Drawing declares Yancey victor of disputed Va. House race; Simonds doesn't concede

Drawing gives Republicans edge in Virginia House of Delegates

Drawing declares Yancey victor of disputed Va. House race; Simonds doesn't concede

"Personally, myself, I may have to pick up a committee or so, just with the way things are now", Kilgore said.

The insane House race for the 94th district, which began with the Democratic candidate, Shelly Simonds, winning by a single vote on December 19, ended with the Republican incumbent, Yancey, winning the election after his name was drawn out of a film canister placed in a ceramic bowl. She said previously that she may seek a second recount, a contest in the House of Delegates or "other legal options". "Today we have witnessed an unprecedented event", Virginia State Board of Elections Vice Chair Clara Belle Wheeler declared after the vote.

That meant the race was officially a tie, which Virginia state law requires to be determined "by lot" ― through such random processes as picking a name out of a hat, drawing straws or flipping a coin.

Almost two months after voters cast their ballots, the victor of the race was decided Thursday morning by a random drawing, the latest dramatic moment in the most suspenseful election of 2017. That's because Republican David Yancey skipped the drawing, while Democratic challenger Shelley Simonds and many of her supporters absorbed it in stunned silence.

He left the speaking to House Republican Leader Kirk Cox and his top deputy, Del. Yancey won the tie-breaking drawing on Thursday. The election has been widely seen as a potential harbinger of the 2018 midterm congressional elections. That would still allow Republicans to elect a speaker and make committee assignments based on a 50-49 advantage.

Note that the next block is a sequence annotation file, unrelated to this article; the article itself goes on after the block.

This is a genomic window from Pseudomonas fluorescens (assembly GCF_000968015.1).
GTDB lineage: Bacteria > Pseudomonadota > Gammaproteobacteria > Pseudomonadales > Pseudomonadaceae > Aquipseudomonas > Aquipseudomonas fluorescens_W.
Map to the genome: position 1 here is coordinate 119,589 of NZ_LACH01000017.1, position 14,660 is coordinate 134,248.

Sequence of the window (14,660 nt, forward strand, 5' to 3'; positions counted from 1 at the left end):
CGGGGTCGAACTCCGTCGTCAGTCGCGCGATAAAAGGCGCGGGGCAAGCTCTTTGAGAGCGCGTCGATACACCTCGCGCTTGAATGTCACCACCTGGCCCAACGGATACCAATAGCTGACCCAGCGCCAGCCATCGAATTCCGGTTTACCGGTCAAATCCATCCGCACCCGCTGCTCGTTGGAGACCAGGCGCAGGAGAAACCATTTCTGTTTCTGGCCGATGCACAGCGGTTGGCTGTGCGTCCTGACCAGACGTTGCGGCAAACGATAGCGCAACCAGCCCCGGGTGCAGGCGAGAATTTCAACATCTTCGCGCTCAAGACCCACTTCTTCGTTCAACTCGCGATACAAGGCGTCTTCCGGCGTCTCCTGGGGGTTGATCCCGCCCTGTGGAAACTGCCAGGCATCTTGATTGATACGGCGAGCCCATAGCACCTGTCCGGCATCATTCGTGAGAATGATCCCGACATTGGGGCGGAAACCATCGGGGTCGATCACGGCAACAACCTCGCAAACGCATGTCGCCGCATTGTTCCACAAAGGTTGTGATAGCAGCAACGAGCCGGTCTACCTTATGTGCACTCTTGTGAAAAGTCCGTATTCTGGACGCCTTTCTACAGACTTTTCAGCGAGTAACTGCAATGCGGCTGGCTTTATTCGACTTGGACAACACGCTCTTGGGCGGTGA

Simonds thought she had won the November 7 race against Yancey, the incumbent, by one vote in a recount on December 19.

The day before the drawing, Simonds asked Yancey to agree to accept its results, but he declined. The voter also drew a single slash through the bubble for Simonds and picked Republican candidates in statewide races.

Another House of Delegates seat, District 28, is still in dispute: in the Fredericksburg area, a group of Democratic voters has asked a federal judge for a new election after a mix-up over district boundaries caused some voters to be assigned to the wrong districts. We hear over and over from Republicans about alleged voter fraud, but here is a case in which our Department of Elections has concluded that real, identifiable voters were actually disenfranchised.

However another race in Stafford County and Fredericksburg remains disputed and could alter the balance of power again.

But the next day, a three-judge panel ruled the race was a tie after deciding a ballot originally not counted that circled both Simonds and Yancey was intended for the Republican incumbent. A hearing regarding the request for a new election is scheduled for Friday in Alexandria.

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